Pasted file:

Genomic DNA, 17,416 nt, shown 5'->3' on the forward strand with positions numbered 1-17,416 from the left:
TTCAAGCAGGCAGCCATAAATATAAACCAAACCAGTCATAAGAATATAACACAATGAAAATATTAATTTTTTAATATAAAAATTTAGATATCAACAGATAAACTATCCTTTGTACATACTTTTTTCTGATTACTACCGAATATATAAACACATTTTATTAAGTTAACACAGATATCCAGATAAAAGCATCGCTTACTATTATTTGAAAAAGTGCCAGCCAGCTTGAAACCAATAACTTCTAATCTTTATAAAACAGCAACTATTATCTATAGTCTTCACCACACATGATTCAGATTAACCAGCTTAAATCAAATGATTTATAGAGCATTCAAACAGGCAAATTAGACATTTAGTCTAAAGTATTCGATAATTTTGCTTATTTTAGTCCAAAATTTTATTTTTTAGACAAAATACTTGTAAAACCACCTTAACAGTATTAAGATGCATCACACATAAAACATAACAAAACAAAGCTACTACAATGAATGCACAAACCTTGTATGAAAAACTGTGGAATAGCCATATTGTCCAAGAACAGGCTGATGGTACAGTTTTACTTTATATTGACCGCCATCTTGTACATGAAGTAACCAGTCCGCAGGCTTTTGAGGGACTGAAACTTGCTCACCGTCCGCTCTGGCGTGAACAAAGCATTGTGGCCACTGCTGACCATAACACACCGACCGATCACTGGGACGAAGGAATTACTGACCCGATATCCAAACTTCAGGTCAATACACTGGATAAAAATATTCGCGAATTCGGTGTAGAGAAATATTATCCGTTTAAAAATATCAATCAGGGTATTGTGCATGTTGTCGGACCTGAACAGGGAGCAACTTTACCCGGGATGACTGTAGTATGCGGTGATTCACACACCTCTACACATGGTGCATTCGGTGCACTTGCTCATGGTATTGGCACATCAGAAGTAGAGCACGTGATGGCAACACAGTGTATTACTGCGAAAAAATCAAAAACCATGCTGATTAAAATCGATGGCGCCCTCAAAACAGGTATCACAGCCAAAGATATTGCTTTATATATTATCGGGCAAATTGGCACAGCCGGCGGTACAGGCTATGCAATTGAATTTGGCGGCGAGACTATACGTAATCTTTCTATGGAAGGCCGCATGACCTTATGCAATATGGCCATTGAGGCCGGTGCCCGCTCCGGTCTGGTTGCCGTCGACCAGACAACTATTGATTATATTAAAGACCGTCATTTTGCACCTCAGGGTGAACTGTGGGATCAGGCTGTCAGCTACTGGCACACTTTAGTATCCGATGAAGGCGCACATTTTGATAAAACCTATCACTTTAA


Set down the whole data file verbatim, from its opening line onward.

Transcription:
Genomic DNA, 17,416 nt, shown 5'->3' on the forward strand with positions numbered 1-17,416 from the left:
TTCAAGCAGGCAGCCATAAATATAAACCAAACCAGTCATAAGAATATAACACAATGAAAATATTAATTTTTTAATATAAAAATTTAGATATCAACAGATAAACTATCCTTTGTACATACTTTTTTCTGATTACTACCGAATATATAAACACATTTTATTAAGTTAACACAGATATCCAGATAAAAGCATCGCTTACTATTATTTGAAAAAGTGCCAGCCAGCTTGAAACCAATAACTTCTAATCTTTATAAAACAGCAACTATTATCTATAGTCTTCACCACACATGATTCAGATTAACCAGCTTAAATCAAATGATTTATAGAGCATTCAAACAGGCAAATTAGACATTTAGTCTAAAGTATTCGATAATTTTGCTTATTTTAGTCCAAAATTTTATTTTTTAGACAAAATACTTGTAAAACCACCTTAACAGTATTAAGATGCATCACACATAAAACATAACAAAACAAAGCTACTACAATGAATGCACAAACCTTGTATGAAAAACTGTGGAATAGCCATATTGTCCAAGAACAGGCTGATGGTACAGTTTTACTTTATATTGACCGCCATCTTGTACATGAAGTAACCAGTCCGCAGGCTTTTGAGGGACTGAAACTTGCTCACCGTCCGCTCTGGCGTGAACAAAGCATTGTGGCCACTGCTGACCATAACACACCGACCGATCACTGGGACGAAGGAATTACTGACCCGATATCCAAACTTCAGGTCAATACACTGGATAAAAATATTCGCGAATTCGGTGTAGAGAAATATTATCCGTTTAAAAATATCAATCAGGGTATTGTGCATGTTGTCGGACCTGAACAGGGAGCAACTTTACCCGGGATGACTGTAGTATGCGGTGATTCACACACCTCTACACATGGTGCATTCGGTGCACTTGCTCATGGTATTGGCACATCAGAAGTAGAGCACGTGATGGCAACACAGTGTATTACTGCGAAAAAATCAAAAACCATGCTGATTAAAATCGATGGCGCCCTCAAAACAGGTATCACAGCCAAAGATATTGCTTTATATATTATCGGGCAAATTGGCACAGCCGGCGGTACAGGCTATGCAATTGAATTTGGCGGCGAGACTATACGTAATCTTTCTATGGAAGGCCGCATGACCTTATGCAATATGGCCATTGAGGCCGGTGCCCGCTCCGGTCTGGTTGCCGTCGACCAGACAACTATTGATTATATTAAAGACCGTCATTTTGCACCTCAGGGTGAACTGTGGGATCAGGCTGTCAGCTACTGGCACACTTTAGTATCCGATGAAGGCGCACATTTTGATAAAACCTATCACTTTAA